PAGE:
Twas The Night Before Kwanzaa

By Chuck Colson

It’s that time of year again. Holiday greetings arrive in the mail. Mom starts baking special foods. Pajama-clad kiddies snuggle up to their parents to hear that beloved old poem: ” ‘Twas the Night before Kwanzaa.” That’s right, I said Kwanzaa. For those of you unfamiliar with this December holiday, Kwanzaa is a week-long celebration of African-American family and culture. 

But while Kwanzaa is promoted as a non-religious cultural event, a closer look reveals that this festival combines a hodgepodge of practices and seems designed to be a direct competitor of Christmas. That’s not surprising when you know that Maulana Karenga, who designed Kwanzaa from scratch in the late 1960s, is himself hostile to Christianity. 

Once a leader of a violent black nationalist group, Karenga is now a professor at California State University at Long Beach. His ideas for Kwanzaa were drawn from African harvest celebrations. The word “kwanzaa” itself is a Swahili word meaning “first fruits.” In other words, Kwanzaa isn’t some traditional African ritual as school kids—including my own grandchild—are being taught. 

Karenga invented it. Beginning on December 26, millions of Americans will light daily Kwanzaa candles and feast on African-derived foods. They’ll celebrate the seven principles of Kwanzaa, including unity, creativity, and cooperative economics. 

This year, even the U.S. Postal Service got into the act, honoring the holiday with a stamp featuring a family garbed in African clothing, next to Kwanzaa candles and a basket of food. Now, on the surface there’s nothing wrong with this. But a closer look reveals a darker, spiritual side to Kwanzaa. The Los Angeles Times describes Kwanzaa as “a time of reverence to the Creator.” But its not clear who that creator is.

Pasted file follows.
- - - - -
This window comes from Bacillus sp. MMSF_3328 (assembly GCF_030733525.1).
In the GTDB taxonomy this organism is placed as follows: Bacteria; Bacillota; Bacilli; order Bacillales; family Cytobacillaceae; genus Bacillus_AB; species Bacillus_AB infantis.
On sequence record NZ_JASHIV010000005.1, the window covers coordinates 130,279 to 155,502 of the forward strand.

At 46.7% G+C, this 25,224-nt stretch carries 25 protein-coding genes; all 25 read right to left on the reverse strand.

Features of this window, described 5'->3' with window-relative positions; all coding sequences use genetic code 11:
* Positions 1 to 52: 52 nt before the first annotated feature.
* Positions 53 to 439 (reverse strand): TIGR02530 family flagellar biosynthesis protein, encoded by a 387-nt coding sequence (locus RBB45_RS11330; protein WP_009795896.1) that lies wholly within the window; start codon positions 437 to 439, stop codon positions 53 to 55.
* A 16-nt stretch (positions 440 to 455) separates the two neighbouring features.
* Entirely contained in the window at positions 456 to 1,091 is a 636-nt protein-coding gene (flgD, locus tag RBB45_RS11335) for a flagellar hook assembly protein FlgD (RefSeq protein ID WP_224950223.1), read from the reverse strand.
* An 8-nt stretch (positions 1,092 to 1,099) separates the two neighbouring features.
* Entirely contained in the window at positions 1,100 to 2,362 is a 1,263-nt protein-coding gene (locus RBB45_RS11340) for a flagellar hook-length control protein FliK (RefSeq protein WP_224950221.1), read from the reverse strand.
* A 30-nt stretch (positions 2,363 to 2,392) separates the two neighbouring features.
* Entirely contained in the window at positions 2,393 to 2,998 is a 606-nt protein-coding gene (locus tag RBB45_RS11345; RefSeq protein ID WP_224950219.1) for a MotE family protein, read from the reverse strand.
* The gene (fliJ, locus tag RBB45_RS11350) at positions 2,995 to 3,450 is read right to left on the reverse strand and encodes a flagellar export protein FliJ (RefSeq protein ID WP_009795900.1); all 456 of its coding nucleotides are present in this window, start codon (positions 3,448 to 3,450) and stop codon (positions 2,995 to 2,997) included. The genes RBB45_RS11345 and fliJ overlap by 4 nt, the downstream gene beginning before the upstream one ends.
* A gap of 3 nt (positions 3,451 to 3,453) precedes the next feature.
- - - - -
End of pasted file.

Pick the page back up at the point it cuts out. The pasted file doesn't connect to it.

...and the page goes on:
Celebrants drink from a Kwanzaa “unity cup” to “honor ancestors and promote the spirit of oneness”—a theme hauntingly similar to the religion of Shinto. And the lighting of Kwanzaa candles over a seven-day period might have been borrowed from the Jewish Hanukkah tradition. Kwanzaa promoters insist the festival is non-religious and should not be viewed as a rival to Christmas. But that’s exactly what Kwanzaa is. 

The New York Times acknowledges that Kwanzaa was designed as “an African-American alternative to Christmas.” The same story reveals that many blacks do feel that “the only way they [can] be true to the spirit… of Kwanzaa [is] by abandoning all the trappings and traditions of Christmas.” Of course, they’re not really abandoning them: They’re reshaping them into aspects of the Kwanzaa festival. Kwanzaa celebrants exchange gifts and holiday greeting cards. 

Authors Edward and Harriet Cox Robinson have even penned a rap-style poem called: ” ‘Twas the Night Before Kwanzaa.” What famous poem does that remind you of? No Christian church should be a part of a substitute for Christmas. But secular news reports suggest that some black churches have embraced Kwanzaa. 

Spencer Perkins, editor of Urban Family magazine, argues that Christians can celebrate Kwanzaa—but warns that they must find ways to do so that don’t violate Christian principles. Well, maybe—but beware. Yes, the black church ought to find ways to celebrate their rich cultural heritage. But all of us—black and white—should remember that our Lord is a jealous God… one who commands us to worship Him alone.

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